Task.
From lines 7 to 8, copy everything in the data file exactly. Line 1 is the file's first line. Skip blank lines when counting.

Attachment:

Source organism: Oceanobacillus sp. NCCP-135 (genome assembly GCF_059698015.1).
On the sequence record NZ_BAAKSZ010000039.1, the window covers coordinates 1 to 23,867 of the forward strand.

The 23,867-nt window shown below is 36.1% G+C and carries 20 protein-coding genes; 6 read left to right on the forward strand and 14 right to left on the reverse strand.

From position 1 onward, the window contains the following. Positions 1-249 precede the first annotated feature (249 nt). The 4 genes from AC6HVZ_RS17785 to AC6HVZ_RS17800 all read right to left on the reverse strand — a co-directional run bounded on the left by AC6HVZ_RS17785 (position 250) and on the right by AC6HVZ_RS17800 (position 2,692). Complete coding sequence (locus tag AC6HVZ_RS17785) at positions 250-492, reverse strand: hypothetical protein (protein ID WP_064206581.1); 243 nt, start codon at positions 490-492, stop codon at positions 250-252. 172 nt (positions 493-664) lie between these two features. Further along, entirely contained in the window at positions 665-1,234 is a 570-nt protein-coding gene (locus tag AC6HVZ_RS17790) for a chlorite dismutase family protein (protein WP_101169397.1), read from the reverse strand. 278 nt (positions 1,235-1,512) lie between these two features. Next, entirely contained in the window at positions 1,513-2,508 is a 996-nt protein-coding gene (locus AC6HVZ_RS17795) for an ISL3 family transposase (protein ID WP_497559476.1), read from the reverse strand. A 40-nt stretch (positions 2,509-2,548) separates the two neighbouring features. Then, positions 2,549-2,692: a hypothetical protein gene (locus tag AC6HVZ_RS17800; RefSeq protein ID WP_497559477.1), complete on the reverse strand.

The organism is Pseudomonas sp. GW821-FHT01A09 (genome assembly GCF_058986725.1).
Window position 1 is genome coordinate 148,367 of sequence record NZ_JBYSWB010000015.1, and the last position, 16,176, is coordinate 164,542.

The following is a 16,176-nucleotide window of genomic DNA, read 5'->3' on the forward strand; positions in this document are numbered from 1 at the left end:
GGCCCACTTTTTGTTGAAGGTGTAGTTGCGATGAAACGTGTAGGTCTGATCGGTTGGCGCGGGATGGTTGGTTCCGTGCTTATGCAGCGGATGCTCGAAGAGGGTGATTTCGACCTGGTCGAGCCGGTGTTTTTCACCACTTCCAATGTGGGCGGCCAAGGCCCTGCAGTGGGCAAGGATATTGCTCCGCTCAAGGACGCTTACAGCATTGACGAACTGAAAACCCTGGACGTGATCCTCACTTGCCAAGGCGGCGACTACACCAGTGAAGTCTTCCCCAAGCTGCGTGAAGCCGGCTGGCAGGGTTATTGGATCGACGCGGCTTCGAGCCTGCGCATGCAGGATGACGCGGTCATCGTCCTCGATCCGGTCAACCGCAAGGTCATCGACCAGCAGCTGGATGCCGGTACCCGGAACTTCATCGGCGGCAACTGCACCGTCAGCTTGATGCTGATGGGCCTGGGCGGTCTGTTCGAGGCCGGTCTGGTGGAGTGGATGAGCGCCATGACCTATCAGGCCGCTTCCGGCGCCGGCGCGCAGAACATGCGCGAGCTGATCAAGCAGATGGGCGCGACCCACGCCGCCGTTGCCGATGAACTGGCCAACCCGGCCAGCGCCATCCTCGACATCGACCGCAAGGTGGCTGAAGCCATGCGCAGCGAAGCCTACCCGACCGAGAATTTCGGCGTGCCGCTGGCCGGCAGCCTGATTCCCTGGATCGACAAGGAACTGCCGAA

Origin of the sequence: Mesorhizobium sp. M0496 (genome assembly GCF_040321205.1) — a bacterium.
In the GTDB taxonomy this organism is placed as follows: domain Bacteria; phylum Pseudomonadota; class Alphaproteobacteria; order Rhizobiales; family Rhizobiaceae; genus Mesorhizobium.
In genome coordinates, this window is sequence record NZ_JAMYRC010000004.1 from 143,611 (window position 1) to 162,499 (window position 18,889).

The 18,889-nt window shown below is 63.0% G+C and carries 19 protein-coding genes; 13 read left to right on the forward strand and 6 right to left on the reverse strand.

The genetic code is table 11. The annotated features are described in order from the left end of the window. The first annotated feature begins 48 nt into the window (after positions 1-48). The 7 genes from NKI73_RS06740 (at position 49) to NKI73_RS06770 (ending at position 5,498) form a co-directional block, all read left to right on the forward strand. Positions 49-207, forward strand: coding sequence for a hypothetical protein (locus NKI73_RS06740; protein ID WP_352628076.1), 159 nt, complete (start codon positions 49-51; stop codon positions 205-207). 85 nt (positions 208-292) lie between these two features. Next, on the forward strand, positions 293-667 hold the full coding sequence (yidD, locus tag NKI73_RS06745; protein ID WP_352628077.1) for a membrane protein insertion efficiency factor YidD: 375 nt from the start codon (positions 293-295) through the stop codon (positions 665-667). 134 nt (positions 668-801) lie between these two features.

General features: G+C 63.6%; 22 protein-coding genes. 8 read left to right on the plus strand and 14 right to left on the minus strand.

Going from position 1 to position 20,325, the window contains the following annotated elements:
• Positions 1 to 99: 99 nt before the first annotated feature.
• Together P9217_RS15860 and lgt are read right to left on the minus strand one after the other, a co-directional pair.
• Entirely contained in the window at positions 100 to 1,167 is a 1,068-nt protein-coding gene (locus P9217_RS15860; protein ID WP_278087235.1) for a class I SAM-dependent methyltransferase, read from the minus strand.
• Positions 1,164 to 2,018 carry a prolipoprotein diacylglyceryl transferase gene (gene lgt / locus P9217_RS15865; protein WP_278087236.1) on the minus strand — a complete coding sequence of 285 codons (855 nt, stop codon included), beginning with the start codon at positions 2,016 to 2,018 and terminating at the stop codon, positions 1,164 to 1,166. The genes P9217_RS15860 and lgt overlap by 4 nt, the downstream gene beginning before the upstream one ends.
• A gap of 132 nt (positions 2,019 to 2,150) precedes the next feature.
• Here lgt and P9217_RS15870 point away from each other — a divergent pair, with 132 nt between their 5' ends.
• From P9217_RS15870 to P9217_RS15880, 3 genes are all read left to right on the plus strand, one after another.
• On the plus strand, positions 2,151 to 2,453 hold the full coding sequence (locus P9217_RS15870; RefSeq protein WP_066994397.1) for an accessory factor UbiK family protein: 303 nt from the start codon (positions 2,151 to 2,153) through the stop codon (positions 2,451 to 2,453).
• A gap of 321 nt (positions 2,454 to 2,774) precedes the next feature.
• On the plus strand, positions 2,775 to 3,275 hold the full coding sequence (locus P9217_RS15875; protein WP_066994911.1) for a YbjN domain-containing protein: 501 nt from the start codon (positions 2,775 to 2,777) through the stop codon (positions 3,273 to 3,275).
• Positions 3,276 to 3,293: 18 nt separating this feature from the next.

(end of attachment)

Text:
The following is a 16,176-nucleotide window of genomic DNA, read 5'->3' on the forward strand; positions in this document are numbered from 1 at the left end:
GGCCCACTTTTTGTTGAAGGTGTAGTTGCGATGAAACGTGTAGGTCTGATCGGTTGGCGCGGGATGGTTGGTTCCGTGCTTATGCAGCGGATGCTCGAAGAGGGTGATTTCGACCTGGTCGAGCCGGTGTTTTTCACCACTTCCAATGTGGGCGGCCAAGGCCCTGCAGTGGGCAAGGATATTGCTCCGCTCAAGGACGCTTACAGCATTGACGAACTGAAAACCCTGGACGTGATCCTCACTTGCCAAGGCGGCGACTACACCAGTGAAGTCTTCCCCAAGCTGCGTGAAGCCGGCTGGCAGGGTTATTGGATCGACGCGGCTTCGAGCCTGCGCATGCAGGATGACGCGGTCATCGTCCTCGATCCGGTCAACCGCAAGGTCATCGACCAGCAGCTGGATGCCGGTACCCGGAACTTCATCGGCGGCAACTGCACCGTCAGCTTGATGCTGATGGGCCTGGGCGGTCTGTTCGAGGCCGGTCTGGTGGAGTGGATGAGCGCCATGACCTATCAGGCCGCTTCCGGCGCCGGCGCGCAGAACATGCGCGAGCTGATCAAGCAGATGGGCGCGACCCACGCCGCCGTTGCCGATGAACTGGCCAACCCGGCCAGCGCCATCCTCGACATCGACCGCAAGGTGGCTGAAGCCATGCGCAGCGAAGCCTACCCGACCGAGAATTTCGGCGTGCCGCTGGCCGGCAGCCTGATTCCCTGGATCGACAAGGAACTGCCGAA